What Makes a Receiver into a Gun?

posted on November 27, 2022
ATF Headquarters
Photo: Dicklyon

The ATF's headquarters in Washington, D.C.

The Bureau of Alcohol, Tobacco, Firearms and Explosives (ATF) sent a letter to gun dealers (Federal Firearm License holders) in late September further “explaining” the Biden administration’s arguably unconstitutional new rule on gun frames and receivers.

The ATF wrote a long-winded opening statement to “further assist the firearms industry and the public in understanding whether a ‘partially complete, disassembled, or nonfunctional’ receiver of an AR-15/M-16 variant weapon has reached a stage of manufacture such that it ‘may readily be completed, assembled, restored, or otherwise converted’ to a functional receiver, and is therefore classified as a ‘frame or receiver’ or ‘firearm’ in accordance with the final rule titled ‘Definition of ‘Frame or Receiver’ and Identification of Firearms’ (Final Rule 2021R-05F), which became effective August 24, 2022.”

Much of the letter, which seems to be a classic case of making up the rules as you go, revolves around what many refer to as "80% receivers." According to the letter, however, ATF doesn’t use that term nor recognize any significance in it. The ATF’s analysis, per the new rule, revolves around the word “readily,” which the agency says, “examines how efficiently, quickly and easily a clearly identifiable component part of a weapon can be completed, assembled, restored or otherwise converted to house or provide a structure for the applicable fire control component.”

“Thus, in order not to be considered ‘readily’ completed to function, ATF has determined that a partially complete AR-type receiver must have no indexing or machining of any kind performed in the area of the trigger/hammer (fire control) cavity,” the letter states. “A partially complete AR-type receiver with no indexing or machining of any kind performed in the area of the fire control cavity is not classified as a ‘receiver,’ or ‘firearm,’ if not sold, distributed or marketed with any associated templates, jigs, molds, equipment, tools, instructions or guides, such as within a receiver parts kit.”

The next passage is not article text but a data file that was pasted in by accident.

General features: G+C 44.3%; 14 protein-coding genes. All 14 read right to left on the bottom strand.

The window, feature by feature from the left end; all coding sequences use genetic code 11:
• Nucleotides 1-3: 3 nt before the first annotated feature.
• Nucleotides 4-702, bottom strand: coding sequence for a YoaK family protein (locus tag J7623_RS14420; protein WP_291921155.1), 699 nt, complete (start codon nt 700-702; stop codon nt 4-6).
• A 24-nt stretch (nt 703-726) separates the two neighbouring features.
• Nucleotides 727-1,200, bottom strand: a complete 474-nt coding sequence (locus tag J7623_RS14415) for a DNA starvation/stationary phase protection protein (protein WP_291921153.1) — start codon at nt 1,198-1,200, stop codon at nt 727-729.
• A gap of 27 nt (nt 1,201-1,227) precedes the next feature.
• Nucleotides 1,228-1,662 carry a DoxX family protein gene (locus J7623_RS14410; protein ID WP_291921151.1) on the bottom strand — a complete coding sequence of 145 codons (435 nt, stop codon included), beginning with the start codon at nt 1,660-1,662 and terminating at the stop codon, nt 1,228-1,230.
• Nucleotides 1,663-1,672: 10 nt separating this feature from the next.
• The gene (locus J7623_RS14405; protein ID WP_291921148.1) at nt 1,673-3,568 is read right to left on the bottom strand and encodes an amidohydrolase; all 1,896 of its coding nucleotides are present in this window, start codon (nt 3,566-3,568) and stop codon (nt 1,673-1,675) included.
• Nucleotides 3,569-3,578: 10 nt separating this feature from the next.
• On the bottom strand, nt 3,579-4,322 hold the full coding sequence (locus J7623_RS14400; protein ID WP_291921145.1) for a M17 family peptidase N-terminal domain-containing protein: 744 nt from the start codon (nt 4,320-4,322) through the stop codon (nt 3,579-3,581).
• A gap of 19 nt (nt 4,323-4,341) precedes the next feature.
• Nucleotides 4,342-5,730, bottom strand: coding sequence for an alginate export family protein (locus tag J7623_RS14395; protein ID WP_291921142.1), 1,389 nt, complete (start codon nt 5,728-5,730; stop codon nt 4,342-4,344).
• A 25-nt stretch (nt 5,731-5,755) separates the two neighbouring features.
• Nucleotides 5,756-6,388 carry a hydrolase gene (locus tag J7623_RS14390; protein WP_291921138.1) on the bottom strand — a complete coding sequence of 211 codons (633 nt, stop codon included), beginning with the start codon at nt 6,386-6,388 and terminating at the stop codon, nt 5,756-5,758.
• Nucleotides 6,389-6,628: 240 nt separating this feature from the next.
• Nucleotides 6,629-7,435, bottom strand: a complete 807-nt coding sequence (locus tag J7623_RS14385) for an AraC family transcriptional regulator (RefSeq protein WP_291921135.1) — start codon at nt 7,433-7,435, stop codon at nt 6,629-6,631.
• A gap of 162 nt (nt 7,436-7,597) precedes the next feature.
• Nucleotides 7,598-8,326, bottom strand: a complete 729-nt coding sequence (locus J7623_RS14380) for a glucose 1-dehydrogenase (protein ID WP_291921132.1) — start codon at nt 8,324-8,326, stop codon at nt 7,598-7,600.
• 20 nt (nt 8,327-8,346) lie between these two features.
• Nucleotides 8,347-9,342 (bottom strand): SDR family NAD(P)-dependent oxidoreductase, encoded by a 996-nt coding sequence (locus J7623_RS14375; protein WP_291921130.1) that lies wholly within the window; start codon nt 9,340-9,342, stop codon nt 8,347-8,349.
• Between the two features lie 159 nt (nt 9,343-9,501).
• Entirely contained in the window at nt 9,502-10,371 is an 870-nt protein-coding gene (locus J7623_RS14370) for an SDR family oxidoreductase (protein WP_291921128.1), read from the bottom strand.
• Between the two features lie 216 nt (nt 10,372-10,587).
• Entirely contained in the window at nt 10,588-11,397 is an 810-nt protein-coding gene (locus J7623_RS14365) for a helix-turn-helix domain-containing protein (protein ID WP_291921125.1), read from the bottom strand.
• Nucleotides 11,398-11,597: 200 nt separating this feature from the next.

Further, the ATF letter explained that to not be considered a “firearm,” the trigger/hammer area of the lower receiver must be solid. If a trigger slot has been created in the receiver, it is considered a “firearm,” regardless of whether it meets the other criteria to not be a “firearm.”

The letter further stated that even a receiver meeting the criteria as not being a “firearm” can be reevaluated if the person making it sells other “items” that can be used to “readily” make it into a “firearm.”

Lastly, the ATF warned against trying to skirt the rule as explained, writing in a passage underlined for emphasis: “It is important that persons engaged in the business of manufacturing, importing, or dealing in these items do not take any steps to avoid licensing, serialization, recordkeeping, and other requirements and prohibitions of the law by selling or shipping the parts or parts kits in more than one box or shipment to the same person, or by conspiring with others to do so.”

In the end, the Biden administration pushed the ATF into skirting Congress and making a confusing, arguably unconstitutional new rule. It’s likely that the ATF’s recent letter, signed by Acting Assistant Director of Enforcement Programs and Services Andrew Graham and Acting Assistant Director of Field Operations William Henderson, will leave more people confused than it did answer important questions. 

Still, those interested in selling and purchasing partial receivers would be wise to read the ATF letter carefully to keep from running afoul of the new rule, however misguided it might be.


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